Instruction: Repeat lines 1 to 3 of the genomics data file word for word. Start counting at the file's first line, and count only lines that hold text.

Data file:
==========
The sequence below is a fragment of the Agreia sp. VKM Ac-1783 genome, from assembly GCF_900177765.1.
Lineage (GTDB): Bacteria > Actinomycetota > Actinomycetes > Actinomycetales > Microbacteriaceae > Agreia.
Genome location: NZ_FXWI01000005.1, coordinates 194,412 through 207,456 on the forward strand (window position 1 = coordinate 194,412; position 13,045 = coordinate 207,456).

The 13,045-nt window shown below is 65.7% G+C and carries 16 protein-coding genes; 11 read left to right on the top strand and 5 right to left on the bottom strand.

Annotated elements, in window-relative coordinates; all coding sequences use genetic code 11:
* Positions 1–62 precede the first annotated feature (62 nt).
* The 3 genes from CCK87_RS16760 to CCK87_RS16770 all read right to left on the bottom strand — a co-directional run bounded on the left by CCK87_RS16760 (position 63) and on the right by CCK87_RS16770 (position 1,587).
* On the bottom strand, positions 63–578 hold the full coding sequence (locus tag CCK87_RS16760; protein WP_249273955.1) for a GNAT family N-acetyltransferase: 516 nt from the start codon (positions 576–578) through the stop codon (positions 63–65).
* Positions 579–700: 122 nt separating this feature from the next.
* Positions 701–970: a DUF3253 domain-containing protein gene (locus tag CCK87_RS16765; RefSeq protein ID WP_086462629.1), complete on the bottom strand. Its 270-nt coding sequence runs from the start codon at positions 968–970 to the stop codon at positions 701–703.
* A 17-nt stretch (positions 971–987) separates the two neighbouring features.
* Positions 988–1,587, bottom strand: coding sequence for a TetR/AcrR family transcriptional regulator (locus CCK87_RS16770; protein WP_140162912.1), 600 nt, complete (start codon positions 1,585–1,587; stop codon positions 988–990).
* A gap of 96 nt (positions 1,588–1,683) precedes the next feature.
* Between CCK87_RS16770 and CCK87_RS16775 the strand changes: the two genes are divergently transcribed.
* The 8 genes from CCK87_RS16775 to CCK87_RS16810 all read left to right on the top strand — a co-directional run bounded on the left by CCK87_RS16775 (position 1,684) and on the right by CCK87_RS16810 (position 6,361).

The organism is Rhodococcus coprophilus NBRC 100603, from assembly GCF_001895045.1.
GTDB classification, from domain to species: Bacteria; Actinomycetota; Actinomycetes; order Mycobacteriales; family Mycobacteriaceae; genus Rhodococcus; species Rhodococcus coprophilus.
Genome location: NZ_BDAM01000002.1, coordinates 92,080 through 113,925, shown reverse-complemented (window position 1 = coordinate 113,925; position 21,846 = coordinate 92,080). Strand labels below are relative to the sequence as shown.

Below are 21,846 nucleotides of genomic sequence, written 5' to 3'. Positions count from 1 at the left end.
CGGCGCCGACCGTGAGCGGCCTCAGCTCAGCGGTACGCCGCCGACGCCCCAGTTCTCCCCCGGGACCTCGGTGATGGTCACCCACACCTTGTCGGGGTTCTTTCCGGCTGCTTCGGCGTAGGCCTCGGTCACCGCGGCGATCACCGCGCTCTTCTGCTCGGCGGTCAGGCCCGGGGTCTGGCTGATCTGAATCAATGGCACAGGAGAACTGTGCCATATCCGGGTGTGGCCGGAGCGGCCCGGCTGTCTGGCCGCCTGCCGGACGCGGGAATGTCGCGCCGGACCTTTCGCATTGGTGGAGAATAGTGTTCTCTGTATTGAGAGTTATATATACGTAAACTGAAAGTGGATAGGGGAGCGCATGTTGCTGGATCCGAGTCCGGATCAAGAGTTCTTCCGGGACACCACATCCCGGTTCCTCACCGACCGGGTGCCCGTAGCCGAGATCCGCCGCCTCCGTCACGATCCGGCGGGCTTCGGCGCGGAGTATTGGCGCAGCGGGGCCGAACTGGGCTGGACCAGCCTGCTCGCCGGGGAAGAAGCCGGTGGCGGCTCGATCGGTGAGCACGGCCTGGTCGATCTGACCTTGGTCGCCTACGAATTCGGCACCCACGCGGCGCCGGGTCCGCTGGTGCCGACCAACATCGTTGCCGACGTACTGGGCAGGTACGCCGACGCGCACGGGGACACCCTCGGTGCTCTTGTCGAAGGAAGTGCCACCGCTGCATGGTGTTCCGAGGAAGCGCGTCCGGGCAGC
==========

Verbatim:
The sequence below is a fragment of the Agreia sp. VKM Ac-1783 genome, from assembly GCF_900177765.1.
Lineage (GTDB): Bacteria > Actinomycetota > Actinomycetes > Actinomycetales > Microbacteriaceae > Agreia.
Genome location: NZ_FXWI01000005.1, coordinates 194,412 through 207,456 on the forward strand (window position 1 = coordinate 194,412; position 13,045 = coordinate 207,456).